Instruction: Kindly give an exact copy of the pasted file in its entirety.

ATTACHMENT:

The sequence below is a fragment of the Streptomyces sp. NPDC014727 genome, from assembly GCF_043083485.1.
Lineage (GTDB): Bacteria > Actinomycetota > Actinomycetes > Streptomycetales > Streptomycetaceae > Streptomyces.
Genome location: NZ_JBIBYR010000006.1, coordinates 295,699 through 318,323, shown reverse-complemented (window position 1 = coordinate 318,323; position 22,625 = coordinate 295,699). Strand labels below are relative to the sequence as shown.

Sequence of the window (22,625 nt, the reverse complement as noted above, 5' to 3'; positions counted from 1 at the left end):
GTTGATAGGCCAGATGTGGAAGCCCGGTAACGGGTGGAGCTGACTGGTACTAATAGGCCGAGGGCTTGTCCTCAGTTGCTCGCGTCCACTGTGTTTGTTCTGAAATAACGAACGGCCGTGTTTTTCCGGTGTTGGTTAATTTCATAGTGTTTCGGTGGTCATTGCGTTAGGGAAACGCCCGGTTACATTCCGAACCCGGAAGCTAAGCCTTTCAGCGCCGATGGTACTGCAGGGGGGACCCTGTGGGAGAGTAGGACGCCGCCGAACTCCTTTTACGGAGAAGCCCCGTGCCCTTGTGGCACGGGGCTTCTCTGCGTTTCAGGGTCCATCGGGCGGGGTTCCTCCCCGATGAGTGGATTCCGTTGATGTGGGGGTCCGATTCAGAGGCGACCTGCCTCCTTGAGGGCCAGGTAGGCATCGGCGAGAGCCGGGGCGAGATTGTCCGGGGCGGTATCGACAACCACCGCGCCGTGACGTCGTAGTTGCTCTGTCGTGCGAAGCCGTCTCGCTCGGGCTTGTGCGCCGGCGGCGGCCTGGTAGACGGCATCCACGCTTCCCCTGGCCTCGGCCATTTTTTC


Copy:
The sequence below is a fragment of the Streptomyces sp. NPDC014727 genome, from assembly GCF_043083485.1.
Lineage (GTDB): Bacteria > Actinomycetota > Actinomycetes > Streptomycetales > Streptomycetaceae > Streptomyces.
Genome location: NZ_JBIBYR010000006.1, coordinates 295,699 through 318,323, shown reverse-complemented (window position 1 = coordinate 318,323; position 22,625 = coordinate 295,699). Strand labels below are relative to the sequence as shown.

Sequence of the window (22,625 nt, the reverse complement as noted above, 5' to 3'; positions counted from 1 at the left end):
GTTGATAGGCCAGATGTGGAAGCCCGGTAACGGGTGGAGCTGACTGGTACTAATAGGCCGAGGGCTTGTCCTCAGTTGCTCGCGTCCACTGTGTTTGTTCTGAAATAACGAACGGCCGTGTTTTTCCGGTGTTGGTTAATTTCATAGTGTTTCGGTGGTCATTGCGTTAGGGAAACGCCCGGTTACATTCCGAACCCGGAAGCTAAGCCTTTCAGCGCCGATGGTACTGCAGGGGGGACCCTGTGGGAGAGTAGGACGCCGCCGAACTCCTTTTACGGAGAAGCCCCGTGCCCTTGTGGCACGGGGCTTCTCTGCGTTTCAGGGTCCATCGGGCGGGGTTCCTCCCCGATGAGTGGATTCCGTTGATGTGGGGGTCCGATTCAGAGGCGACCTGCCTCCTTGAGGGCCAGGTAGGCATCGGCGAGAGCCGGGGCGAGATTGTCCGGGGCGGTATCGACAACCACCGCGCCGTGACGTCGTAGTTGCTCTGTCGTGCGAAGCCGTCTCGCTCGGGCTTGTGCGCCGGCGGCGGCCTGGTAGACGGCATCCACGCTTCCCCTGGCCTCGGCCATTTTTTC